Check if an array contains any element of another array in JavaScript

Check if an array contains any element of another array in JavaScript

I have a target array [“apple”,”banana”,”orange”], and I want to check if other arrays contain any one of the target array elements.
For example:
[“apple”,”grape”] //returns true;

[“apple”,”banana”,”pineapple”] //returns true;

[“grape”, “pineapple”] //returns false;

How can I do it in JavaScript?

Solutions/Answers:

Solution 1:

Vanilla JS

ES2016:

const found = arr1.some(r=> arr2.includes(r))

ES6:

const found = arr1.some(r=> arr2.indexOf(r) >= 0)

How it works

some(..) checks each element of the array against a test function and returns true if any element of the array passes the test function, otherwise, it returns false. indexOf(..) >= 0 and includes(..) both return true if the given argument is present in the array.

Solution 2:

vanilla js

/**
 * @description determine if an array contains one or more items from another array.
 * @param {array} haystack the array to search.
 * @param {array} arr the array providing items to check for in the haystack.
 * @return {boolean} true|false if haystack contains at least one item from arr.
 */
var findOne = function (haystack, arr) {
    return arr.some(function (v) {
        return haystack.indexOf(v) >= 0;
    });
};

Solution 3:

If you’re not opposed to using a libray, http://underscorejs.org/ has an intersection method, which can simplify this:

var _ = require('underscore');

var target = [ 'apple', 'orange', 'banana'];
var fruit2 = [ 'apple', 'orange', 'mango'];
var fruit3 = [ 'mango', 'lemon', 'pineapple'];
var fruit4 = [ 'orange', 'lemon', 'grapes'];

console.log(_.intersection(target, fruit2)); //returns [apple, orange]
console.log(_.intersection(target, fruit3)); //returns []
console.log(_.intersection(target, fruit4)); //returns [orange]

The intersection function will return a new array with the items that it matched and if not matches it returns empty array.

Related:  underscore/lodash unique by multiple properties

Solution 4:

If you don’t need type coercion (because of the use of indexOf), you could try something like the following:

var arr = [1, 2, 3];
var check = [3, 4];

var found = false;
for (var i = 0; i < check.length; i++) {
    if (arr.indexOf(check[i]) > -1) {
        found = true;
        break;
    }
}
console.log(found);

Where arr contains the target items. At the end, found will show if the second array had at least one match against the target.

Of course, you can swap out numbers for anything you want to use – strings are fine, like your example.

And in my specific example, the result should be true because the second array’s 3 exists in the target.


UPDATE:

Here’s how I’d organize it into a function (with some minor changes from before):

var anyMatchInArray = (function () {
    "use strict";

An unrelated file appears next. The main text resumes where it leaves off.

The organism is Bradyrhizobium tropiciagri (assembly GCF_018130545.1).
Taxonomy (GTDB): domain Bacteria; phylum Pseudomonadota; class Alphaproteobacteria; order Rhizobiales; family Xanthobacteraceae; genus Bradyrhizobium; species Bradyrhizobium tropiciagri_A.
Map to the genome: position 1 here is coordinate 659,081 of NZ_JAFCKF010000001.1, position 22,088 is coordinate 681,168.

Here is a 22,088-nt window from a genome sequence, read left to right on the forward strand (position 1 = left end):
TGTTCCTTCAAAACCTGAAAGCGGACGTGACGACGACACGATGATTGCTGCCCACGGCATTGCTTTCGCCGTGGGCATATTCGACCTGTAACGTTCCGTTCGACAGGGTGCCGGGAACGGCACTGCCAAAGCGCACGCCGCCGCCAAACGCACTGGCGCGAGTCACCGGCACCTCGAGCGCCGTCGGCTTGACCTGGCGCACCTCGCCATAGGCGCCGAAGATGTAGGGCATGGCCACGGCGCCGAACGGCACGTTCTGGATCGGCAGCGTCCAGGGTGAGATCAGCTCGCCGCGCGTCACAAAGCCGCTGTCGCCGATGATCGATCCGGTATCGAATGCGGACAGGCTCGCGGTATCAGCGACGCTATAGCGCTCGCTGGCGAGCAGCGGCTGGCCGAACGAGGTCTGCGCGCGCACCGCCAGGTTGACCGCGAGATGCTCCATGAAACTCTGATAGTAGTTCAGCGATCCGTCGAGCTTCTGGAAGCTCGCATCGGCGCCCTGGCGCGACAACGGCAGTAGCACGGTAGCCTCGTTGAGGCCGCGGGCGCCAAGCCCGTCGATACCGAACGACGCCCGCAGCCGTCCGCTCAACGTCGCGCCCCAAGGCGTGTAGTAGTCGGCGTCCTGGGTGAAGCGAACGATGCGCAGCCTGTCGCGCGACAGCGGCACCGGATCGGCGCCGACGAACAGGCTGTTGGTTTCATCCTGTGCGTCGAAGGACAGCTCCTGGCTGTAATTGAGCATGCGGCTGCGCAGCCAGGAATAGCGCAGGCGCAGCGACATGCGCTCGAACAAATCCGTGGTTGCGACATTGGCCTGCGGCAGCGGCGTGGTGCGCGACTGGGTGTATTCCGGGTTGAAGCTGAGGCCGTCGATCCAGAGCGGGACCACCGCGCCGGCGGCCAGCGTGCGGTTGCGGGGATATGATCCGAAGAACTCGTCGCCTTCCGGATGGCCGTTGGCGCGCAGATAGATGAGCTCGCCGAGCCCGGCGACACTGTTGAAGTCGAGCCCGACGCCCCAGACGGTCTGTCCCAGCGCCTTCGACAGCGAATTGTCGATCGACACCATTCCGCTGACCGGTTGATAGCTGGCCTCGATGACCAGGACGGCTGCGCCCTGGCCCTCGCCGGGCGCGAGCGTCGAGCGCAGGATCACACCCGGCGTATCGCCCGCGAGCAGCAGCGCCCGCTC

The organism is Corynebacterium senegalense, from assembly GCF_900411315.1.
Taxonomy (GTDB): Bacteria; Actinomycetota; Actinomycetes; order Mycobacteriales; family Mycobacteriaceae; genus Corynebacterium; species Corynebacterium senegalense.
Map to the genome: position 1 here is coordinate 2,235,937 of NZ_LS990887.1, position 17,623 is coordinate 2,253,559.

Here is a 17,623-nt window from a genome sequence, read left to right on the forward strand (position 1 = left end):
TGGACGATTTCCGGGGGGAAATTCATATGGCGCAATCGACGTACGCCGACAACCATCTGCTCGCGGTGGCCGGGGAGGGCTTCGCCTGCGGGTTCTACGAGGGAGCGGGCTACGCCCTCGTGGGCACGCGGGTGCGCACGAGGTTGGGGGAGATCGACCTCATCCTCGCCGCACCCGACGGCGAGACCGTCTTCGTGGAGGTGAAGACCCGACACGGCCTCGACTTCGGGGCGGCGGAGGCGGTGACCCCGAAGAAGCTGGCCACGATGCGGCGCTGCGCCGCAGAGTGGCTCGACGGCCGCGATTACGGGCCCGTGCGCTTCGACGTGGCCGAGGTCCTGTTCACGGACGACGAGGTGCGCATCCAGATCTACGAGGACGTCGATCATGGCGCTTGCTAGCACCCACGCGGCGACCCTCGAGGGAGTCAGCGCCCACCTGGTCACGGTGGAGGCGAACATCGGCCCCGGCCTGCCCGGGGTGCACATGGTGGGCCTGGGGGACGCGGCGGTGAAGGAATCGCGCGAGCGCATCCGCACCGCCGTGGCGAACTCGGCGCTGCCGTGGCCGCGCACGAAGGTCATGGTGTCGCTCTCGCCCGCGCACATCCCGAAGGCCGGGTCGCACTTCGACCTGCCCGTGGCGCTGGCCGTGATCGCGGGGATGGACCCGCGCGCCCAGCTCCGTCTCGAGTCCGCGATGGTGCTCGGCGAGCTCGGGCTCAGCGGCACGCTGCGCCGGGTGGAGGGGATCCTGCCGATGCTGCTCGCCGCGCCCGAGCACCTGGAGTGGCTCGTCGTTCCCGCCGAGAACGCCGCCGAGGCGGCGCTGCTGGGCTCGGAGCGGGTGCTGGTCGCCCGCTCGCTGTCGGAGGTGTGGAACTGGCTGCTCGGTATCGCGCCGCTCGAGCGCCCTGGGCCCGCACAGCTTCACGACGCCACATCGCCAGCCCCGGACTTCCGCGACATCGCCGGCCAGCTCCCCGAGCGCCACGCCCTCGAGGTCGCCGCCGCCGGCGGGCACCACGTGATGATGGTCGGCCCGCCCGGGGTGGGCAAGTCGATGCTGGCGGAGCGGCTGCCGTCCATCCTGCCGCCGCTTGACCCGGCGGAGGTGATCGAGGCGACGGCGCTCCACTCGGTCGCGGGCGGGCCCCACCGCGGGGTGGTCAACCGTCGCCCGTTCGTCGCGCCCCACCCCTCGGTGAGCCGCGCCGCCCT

var targetArray, func;

    targetArray = ["apple", "banana", "orange"];
    func = function (checkerArray) {
        var found = false;
        for (var i = 0, j = checkerArray.length; !found && i < j; i++) {
            if (targetArray.indexOf(checkerArray[i]) > -1) {
                found = true;
            }
        }
        return found;
    };

    return func;
}());

DEMO: http://jsfiddle.net/u8Bzt/

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In this case, the function could be modified to have targetArray be passed in as an argument instead of hardcoded in the closure.


UPDATE2:

While my solution above may work and be (hopefully more) readable, I believe the “better” way to handle the concept I described is to do something a little differently. The “problem” with the above solution is that the indexOf inside the loop causes the target array to be looped over completely for every item in the other array. This can easily be “fixed” by using a “lookup” (a map…a JavaScript object literal). This allows two simple loops, over each array. Here’s an example:

var anyMatchInArray = function (target, toMatch) {
    "use strict";

    var found, targetMap, i, j, cur;

    found = false;
    targetMap = {};

    // Put all values in the `target` array into a map, where
    //  the keys are the values from the array
    for (i = 0, j = target.length; i < j; i++) {
        cur = target[i];
        targetMap[cur] = true;
    }

    // Loop over all items in the `toMatch` array and see if any of
    //  their values are in the map from before
    for (i = 0, j = toMatch.length; !found && (i < j); i++) {
        cur = toMatch[i];
        found = !!targetMap[cur];
        // If found, `targetMap[cur]` will return true, otherwise it
        //  will return `undefined`...that's what the `!!` is for
    }

    return found;
};

DEMO: http://jsfiddle.net/5Lv9v/

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The downside to this solution is that only numbers and strings (and booleans) can be used (correctly), because the values are (implicitly) converted to strings and set as the keys to the lookup map. This isn’t exactly good/possible/easily done for non-literal values.

Solution 5:

ES6 (fastest)

const a = ['a', 'b', 'c'];
const b = ['c', 'a', 'd'];
a.some(v=> b.indexOf(v) !== -1)

ES2016

const a = ['a', 'b', 'c'];
const b = ['c', 'a', 'd'];
a.some(v => b.includes(v));

Underscore

const a = ['a', 'b', 'c'];
const b = ['c', 'a', 'd'];
_.intersection(a, b)

DEMO: https://jsfiddle.net/r257wuv5/

jsPerf: https://jsperf.com/array-contains-any-element-of-another-array

Solution 6:

Using filter/indexOf:

function containsAny(source,target)
{
    var result = source.filter(function(item){ return target.indexOf(item) > -1});   
    return (result.length > 0);  
}    


//results

var fruits = ["apple","banana","orange"];


console.log(containsAny(fruits,["apple","grape"]));

console.log(containsAny(fruits,["apple","banana","pineapple"]));

console.log(containsAny(fruits,["grape", "pineapple"]));